The SNP was “still interested” in working with Cambridge Analytica six weeks after the pair met, according to an email released by the party that undermined its claim it immediately dismissed the firm as “cowboys.”
After days of pressure for them to release details of the talks with the firm, the Scottish Nationalists published on Twitter a series of emails between the party and the company in an attempt to draw a line under the controversy.
The SNP said this showed the party had ignored the firm’s emails and phone calls after an initial meeting on February 18, 2016, but “they wouldn’t take the hint.”
However an email dated March 31 that year referred to a phone conversation the previous day about “potential cooperation in summer 2016”.
Livia Krisandova, an operations executive, wrote “it was my pleasure to hear you are still interested in working with SCL Group / Cambridge Analytica”.
She concluded: “Lastly, we have agreed to re-connect in May, and then again in June. By then on behalf of SCL Group / Cambridge Analytica, I wish you good luck in the upcoming elections!”
�� We didn’t want to tell them what we really thought, so we let them down gently - by ignoring their emails. pic.twitter.com/qPXMXjmjPv— The SNP (@theSNP) April 25, 2018
Although there was no suggestion any work was carried for the SNP, the disclosure last week of the secret talks was highly embarrassing as the Nationalists had urged other parties to come clean about their dealings with the firm without revealing their own.
The emails were sent to Chris Jones, the party’s head of data and technology, who initiated contact with the controversial date analysis company in an email on February 7 that year.
The following day he took part in a conference call with the company along with Kirk Torrance, the SNP’s former new media boss.
The SNP had previously only admitted that an “external consultant”, identified this week as Mr Torrance, had met the company in London. He insisted this week that he had advised the SNP “not to touch the firm with a barge pole, as they were a bunch of cowboys.”
However, this was dismissed by Cambridge Analytica, which said the party was “very keen” to establish a working relationship but that year’s EU referendum intervened.
☎️ But, they kept emailing and calling - we still didn’t reply and they wouldn’t take the hint. pic.twitter.com/HyUGdzx0Ls— The SNP (@theSNP) April 25, 2018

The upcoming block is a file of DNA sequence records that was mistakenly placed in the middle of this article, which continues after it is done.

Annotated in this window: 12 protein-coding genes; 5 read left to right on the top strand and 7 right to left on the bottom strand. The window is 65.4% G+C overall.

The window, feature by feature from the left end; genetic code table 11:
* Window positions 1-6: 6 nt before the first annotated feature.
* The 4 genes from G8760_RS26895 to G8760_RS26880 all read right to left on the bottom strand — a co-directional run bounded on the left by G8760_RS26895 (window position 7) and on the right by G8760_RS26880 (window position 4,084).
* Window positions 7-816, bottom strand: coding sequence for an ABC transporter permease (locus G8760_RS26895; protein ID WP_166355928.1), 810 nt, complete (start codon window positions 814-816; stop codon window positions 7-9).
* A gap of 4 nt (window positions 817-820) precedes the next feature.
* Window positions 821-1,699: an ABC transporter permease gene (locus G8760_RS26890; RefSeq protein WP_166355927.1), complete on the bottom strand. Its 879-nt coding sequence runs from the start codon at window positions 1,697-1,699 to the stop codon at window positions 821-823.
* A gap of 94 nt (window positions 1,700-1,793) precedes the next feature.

Publishing the emails, Ian Blackford, the SNP’s Westminster leader, said: “The SNP have provided all the documents and emails we received from Cambridge Analytica to the Information Commissioner.
“To confirm again, the SNP has never worked with Cambridge Analytica, used any of its services or paid them a single penny."
He said the party had written to the Information Commissioner providing documents that undermined claims by Cambridge Analytica and SCL Elections that they are different companies.
The SNP published the emails with an accompanying narrative on Twitter that claimed “alarm bells rang” when the firm sent a non-disclosure agreement on February 15.
But the party still went ahead with the meeting three days later. Mr Jones was also due to attend but had to stay in Edinburgh after the party suffered computer problems.
We're pleased that @theSNP has now acknowledged that it was Cambridge Analytica who were telling the truth. We didn't publicly release our email correspondence with them because we take data protection seriously.— Cambridge Analytica (@CamAnalytica) April 25, 2018
The SNP’s official account tweeted that: “We didn’t want to tell them what we really thought, so we let them down gently – by ignoring their emails…But they kept emailing and calling- we still didn't reply and they wouldn’t take the hint."
The documents show that some emails from Cambridge Analytica were ignored by the party but the March 31 message from Ms Krisandova to Mr Jones was a “brief recap of our phone conversation yesterday.”
She emailed him again on May 26, in the final email released, stating the firm was “looking forward to reconnecting with you this summer.”
A Scottish Conservative spokesman said: “The more we have learned of their own involvement with the company the more their hypocrisy has become apparent.”
Cambridge Analytica tweeted: “We are pleased that the SNP has now acknowledged that it was Cambridge Analytica who were telling the truth. We didn’t publicly release our email correspondence because we take data protection seriously.”